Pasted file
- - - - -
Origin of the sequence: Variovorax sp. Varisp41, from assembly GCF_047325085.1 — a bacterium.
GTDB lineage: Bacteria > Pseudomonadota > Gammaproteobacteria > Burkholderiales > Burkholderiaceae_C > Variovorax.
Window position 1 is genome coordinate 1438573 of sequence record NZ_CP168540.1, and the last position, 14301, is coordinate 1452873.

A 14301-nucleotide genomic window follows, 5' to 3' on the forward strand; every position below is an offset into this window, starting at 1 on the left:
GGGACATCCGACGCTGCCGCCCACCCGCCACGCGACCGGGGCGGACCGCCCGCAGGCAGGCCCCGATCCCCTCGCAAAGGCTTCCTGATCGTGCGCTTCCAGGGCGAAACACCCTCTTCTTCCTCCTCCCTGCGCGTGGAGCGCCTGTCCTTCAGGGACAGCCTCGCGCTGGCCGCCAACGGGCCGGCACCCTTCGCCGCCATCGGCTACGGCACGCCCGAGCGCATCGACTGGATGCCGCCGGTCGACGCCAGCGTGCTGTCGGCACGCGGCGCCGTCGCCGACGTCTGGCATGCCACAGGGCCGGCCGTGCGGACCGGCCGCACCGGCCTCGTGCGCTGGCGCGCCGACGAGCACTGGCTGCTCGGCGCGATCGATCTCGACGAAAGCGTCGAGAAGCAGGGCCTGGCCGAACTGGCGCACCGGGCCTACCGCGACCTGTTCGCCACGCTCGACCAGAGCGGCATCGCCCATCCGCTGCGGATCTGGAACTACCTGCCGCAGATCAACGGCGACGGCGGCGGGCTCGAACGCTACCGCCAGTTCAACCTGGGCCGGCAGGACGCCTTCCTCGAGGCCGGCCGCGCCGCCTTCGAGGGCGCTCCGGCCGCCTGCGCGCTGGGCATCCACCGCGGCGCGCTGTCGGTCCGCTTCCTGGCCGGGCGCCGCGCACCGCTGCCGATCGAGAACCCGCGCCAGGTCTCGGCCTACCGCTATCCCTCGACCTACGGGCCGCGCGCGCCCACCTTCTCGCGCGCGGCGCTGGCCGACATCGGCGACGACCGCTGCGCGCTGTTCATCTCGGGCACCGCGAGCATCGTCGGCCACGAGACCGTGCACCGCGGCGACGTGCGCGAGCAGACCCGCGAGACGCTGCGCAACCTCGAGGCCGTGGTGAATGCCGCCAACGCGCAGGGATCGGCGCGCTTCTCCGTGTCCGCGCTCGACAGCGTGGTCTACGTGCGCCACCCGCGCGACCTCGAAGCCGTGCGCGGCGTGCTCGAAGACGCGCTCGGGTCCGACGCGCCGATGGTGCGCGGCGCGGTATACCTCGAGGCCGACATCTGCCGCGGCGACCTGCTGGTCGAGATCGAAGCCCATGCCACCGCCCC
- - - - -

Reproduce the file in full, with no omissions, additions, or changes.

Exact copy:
Origin of the sequence: Variovorax sp. Varisp41, from assembly GCF_047325085.1 — a bacterium.
GTDB lineage: Bacteria > Pseudomonadota > Gammaproteobacteria > Burkholderiales > Burkholderiaceae_C > Variovorax.
Window position 1 is genome coordinate 1438573 of sequence record NZ_CP168540.1, and the last position, 14301, is coordinate 1452873.

A 14301-nucleotide genomic window follows, 5' to 3' on the forward strand; every position below is an offset into this window, starting at 1 on the left:
GGGACATCCGACGCTGCCGCCCACCCGCCACGCGACCGGGGCGGACCGCCCGCAGGCAGGCCCCGATCCCCTCGCAAAGGCTTCCTGATCGTGCGCTTCCAGGGCGAAACACCCTCTTCTTCCTCCTCCCTGCGCGTGGAGCGCCTGTCCTTCAGGGACAGCCTCGCGCTGGCCGCCAACGGGCCGGCACCCTTCGCCGCCATCGGCTACGGCACGCCCGAGCGCATCGACTGGATGCCGCCGGTCGACGCCAGCGTGCTGTCGGCACGCGGCGCCGTCGCCGACGTCTGGCATGCCACAGGGCCGGCCGTGCGGACCGGCCGCACCGGCCTCGTGCGCTGGCGCGCCGACGAGCACTGGCTGCTCGGCGCGATCGATCTCGACGAAAGCGTCGAGAAGCAGGGCCTGGCCGAACTGGCGCACCGGGCCTACCGCGACCTGTTCGCCACGCTCGACCAGAGCGGCATCGCCCATCCGCTGCGGATCTGGAACTACCTGCCGCAGATCAACGGCGACGGCGGCGGGCTCGAACGCTACCGCCAGTTCAACCTGGGCCGGCAGGACGCCTTCCTCGAGGCCGGCCGCGCCGCCTTCGAGGGCGCTCCGGCCGCCTGCGCGCTGGGCATCCACCGCGGCGCGCTGTCGGTCCGCTTCCTGGCCGGGCGCCGCGCACCGCTGCCGATCGAGAACCCGCGCCAGGTCTCGGCCTACCGCTATCCCTCGACCTACGGGCCGCGCGCGCCCACCTTCTCGCGCGCGGCGCTGGCCGACATCGGCGACGACCGCTGCGCGCTGTTCATCTCGGGCACCGCGAGCATCGTCGGCCACGAGACCGTGCACCGCGGCGACGTGCGCGAGCAGACCCGCGAGACGCTGCGCAACCTCGAGGCCGTGGTGAATGCCGCCAACGCGCAGGGATCGGCGCGCTTCTCCGTGTCCGCGCTCGACAGCGTGGTCTACGTGCGCCACCCGCGCGACCTCGAAGCCGTGCGCGGCGTGCTCGAAGACGCGCTCGGGTCCGACGCGCCGATGGTGCGCGGCGCGGTATACCTCGAGGCCGACATCTGCCGCGGCGACCTGCTGGTCGAGATCGAAGCCCATGCCACCGCCCC